Many of us don't give too much thought to the little blue and red beads in cleansers and bodywash. But you should. Those little particles called microbeads are a serious environmental concern.
Microbeads are tiny particles of plastic that many personal care brands include in products such as face wash, face exfoliant and body wash. They are designed to help you scrub and clear dirt and dead cells from your skin, leaving you looking fresher and younger. So, in theory microbeads don't sound like such a terrible thing.
The problem with microbeads occurs after you're done washing your face. Once you rinse off your cleanser, those little particles of plastic head down the drain and into the sewer systems. Our sewer systems lead to water treatment plants that make the drainage suitable to be sent back into the ocean. But unfortunately our water treatment plants are not equipped to filter out microbeads from the water they treat.
As a result, all these microbeads from face washes and body washes we use end up in the ocean. Microbeads, like most plastics, are not biodegradable and once they're in the ocean, it's almost impossible to get them back out.
The pollution of our oceans has numerous repercussions. But one of the most noticeable short term consequences of microbeads is the impact they have on our food. Sea creatures are eating and absorbing these microbeads that float around in the ocean. So it's likely that much of the fish we're eating is full of microbeads. Gross.
The continued use of microbeads essentially means more and more plastic is getting pumped into the seas that we swim in and that we eat from.
So what can you do about microbeads? Don't buy them.
This is not a new issue. In fact, Obama recently banned microbeads after a study showed that 8 trillion microbeads were entering American waterways daily – enough to cover the surface of 300 tennis courts. As a result, the USA is phasing out microbeads and they cannot be sold after July 2017. In Australia, a number of retailers and brands have gone microbead free, with many others making plans to do the same in the next few years. These are all steps in the right direction.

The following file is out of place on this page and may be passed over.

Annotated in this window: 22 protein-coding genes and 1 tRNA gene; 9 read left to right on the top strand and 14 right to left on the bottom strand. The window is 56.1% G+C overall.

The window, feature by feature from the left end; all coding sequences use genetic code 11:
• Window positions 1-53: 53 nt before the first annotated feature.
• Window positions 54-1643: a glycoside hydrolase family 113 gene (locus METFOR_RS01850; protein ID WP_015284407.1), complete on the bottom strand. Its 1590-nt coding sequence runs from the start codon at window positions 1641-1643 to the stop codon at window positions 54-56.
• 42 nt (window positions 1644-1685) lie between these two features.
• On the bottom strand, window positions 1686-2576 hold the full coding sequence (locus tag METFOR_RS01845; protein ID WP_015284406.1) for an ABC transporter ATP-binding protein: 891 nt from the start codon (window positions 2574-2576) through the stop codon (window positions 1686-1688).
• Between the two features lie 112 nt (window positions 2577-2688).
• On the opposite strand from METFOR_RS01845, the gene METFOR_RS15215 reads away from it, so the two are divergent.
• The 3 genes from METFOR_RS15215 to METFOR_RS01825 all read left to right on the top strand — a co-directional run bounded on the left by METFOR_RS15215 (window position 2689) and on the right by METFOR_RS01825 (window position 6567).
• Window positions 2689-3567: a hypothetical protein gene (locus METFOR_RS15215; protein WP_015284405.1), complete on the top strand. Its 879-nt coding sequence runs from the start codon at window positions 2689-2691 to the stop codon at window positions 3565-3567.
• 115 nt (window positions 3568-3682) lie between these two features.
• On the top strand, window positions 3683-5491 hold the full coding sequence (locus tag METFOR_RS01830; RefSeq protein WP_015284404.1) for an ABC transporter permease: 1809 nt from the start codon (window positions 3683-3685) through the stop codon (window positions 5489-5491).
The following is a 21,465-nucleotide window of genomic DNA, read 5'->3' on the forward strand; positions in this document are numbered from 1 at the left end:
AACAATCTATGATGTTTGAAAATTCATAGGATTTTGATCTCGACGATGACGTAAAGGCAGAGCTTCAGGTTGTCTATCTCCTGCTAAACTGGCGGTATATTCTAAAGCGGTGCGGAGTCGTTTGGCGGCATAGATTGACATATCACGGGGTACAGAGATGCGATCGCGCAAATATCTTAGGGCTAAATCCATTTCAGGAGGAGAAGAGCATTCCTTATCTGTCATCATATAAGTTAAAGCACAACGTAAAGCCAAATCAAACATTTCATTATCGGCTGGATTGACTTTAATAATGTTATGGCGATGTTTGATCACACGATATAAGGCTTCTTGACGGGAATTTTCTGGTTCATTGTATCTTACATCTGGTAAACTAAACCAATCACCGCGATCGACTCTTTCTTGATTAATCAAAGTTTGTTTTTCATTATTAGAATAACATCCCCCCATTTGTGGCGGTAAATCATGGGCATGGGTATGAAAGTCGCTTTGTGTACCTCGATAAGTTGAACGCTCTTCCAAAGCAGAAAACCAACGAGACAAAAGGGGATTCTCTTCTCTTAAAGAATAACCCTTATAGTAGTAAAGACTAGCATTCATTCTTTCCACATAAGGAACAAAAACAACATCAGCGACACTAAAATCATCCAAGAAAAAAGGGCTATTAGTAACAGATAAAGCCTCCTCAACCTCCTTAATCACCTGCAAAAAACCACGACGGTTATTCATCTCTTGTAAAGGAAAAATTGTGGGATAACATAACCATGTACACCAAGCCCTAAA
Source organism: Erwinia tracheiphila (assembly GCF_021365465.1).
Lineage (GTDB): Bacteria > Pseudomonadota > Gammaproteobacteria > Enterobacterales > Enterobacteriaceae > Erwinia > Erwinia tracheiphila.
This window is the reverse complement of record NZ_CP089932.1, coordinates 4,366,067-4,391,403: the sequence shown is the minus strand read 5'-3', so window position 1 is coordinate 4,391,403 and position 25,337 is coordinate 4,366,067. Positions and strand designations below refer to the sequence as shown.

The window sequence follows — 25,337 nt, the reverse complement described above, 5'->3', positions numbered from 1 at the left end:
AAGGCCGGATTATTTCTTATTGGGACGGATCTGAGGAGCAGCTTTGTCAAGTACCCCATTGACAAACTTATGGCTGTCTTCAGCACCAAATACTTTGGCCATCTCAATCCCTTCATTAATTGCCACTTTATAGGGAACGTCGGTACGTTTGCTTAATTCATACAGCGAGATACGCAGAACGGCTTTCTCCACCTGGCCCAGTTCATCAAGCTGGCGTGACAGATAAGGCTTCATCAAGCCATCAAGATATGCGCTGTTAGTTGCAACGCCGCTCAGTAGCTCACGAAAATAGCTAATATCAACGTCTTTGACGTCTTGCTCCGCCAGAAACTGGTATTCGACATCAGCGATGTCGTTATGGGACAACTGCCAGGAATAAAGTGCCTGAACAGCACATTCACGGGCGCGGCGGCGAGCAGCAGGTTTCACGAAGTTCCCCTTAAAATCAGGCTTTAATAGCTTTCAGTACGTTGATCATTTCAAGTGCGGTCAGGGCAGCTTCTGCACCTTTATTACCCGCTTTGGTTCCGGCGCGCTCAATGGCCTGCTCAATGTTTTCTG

However, if we want to make a real difference, the onus falls on the consumer. We need to stop buying and using products with microbeads in them.
The first step is learning about microbeads and the companies still using them. A great resource is the website Beat the Microbead. It explains all the kinds of personal care products that contain microbeads and exactly why consumers need to take a stand.
It also has handy list of brands and products that are microbead free, phasing microbeads out and still using microbeads to help inform your purchasing decisions.
There is also an app available to help you make the right decisions when purchasing beauty products. Developed by the North Sea Foundation and the Plastic Soup Foundation, the app lets you scan the barcodes of products so you can easily determine whether or not they include microbeads.
Which brands and stores are free from microbeads?
The list of brands and products free from microbeads from Beat the Microbead is a great resource, but not all encompassing unfortunately.
If you are looking for more brands that are microbead free, you may want to consider all natural products. Brands that are certified as "all natural" and/or "organic" should be free from microbeads in accordance with Australian certification standards.
Another option is to shop at stores like Nourished Life that don't stock products containing microbeads. Nourished life's policy is to only stock natural and organic products. It has the highest and strictest ethical and ecological standards, with a list of over 1,000 banned ingredients. You can read more about the product policies here.